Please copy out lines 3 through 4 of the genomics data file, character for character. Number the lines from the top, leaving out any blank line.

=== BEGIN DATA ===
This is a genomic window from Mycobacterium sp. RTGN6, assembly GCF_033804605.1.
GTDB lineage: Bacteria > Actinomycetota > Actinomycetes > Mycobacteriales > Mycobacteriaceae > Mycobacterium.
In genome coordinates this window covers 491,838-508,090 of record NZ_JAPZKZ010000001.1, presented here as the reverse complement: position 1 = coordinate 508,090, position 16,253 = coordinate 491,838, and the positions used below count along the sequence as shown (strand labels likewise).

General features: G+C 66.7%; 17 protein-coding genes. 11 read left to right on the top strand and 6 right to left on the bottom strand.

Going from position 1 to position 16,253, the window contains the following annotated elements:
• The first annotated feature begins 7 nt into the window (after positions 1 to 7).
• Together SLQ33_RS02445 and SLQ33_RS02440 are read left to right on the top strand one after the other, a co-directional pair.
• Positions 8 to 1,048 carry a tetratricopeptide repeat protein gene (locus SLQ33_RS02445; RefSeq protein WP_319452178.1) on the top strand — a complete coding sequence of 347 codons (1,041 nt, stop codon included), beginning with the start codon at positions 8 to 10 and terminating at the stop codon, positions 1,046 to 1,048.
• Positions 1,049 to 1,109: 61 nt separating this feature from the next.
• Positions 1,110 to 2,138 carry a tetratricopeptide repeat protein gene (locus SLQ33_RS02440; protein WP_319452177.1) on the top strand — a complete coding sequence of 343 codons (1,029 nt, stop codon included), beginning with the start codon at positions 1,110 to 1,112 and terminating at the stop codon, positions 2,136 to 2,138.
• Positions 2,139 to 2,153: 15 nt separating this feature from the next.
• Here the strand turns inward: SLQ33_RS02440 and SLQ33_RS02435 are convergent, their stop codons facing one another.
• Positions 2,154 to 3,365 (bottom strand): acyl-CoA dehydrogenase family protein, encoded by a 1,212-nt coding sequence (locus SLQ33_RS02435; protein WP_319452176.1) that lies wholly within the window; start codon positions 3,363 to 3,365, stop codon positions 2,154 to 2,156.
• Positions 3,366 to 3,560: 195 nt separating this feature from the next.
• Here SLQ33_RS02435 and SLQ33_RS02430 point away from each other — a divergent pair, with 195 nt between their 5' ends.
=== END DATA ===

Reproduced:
In genome coordinates this window covers 491,838-508,090 of record NZ_JAPZKZ010000001.1, presented here as the reverse complement: position 1 = coordinate 508,090, position 16,253 = coordinate 491,838, and the positions used below count along the sequence as shown (strand labels likewise).

General features: G+C 66.7%; 17 protein-coding genes. 11 read left to right on the top strand and 6 right to left on the bottom strand.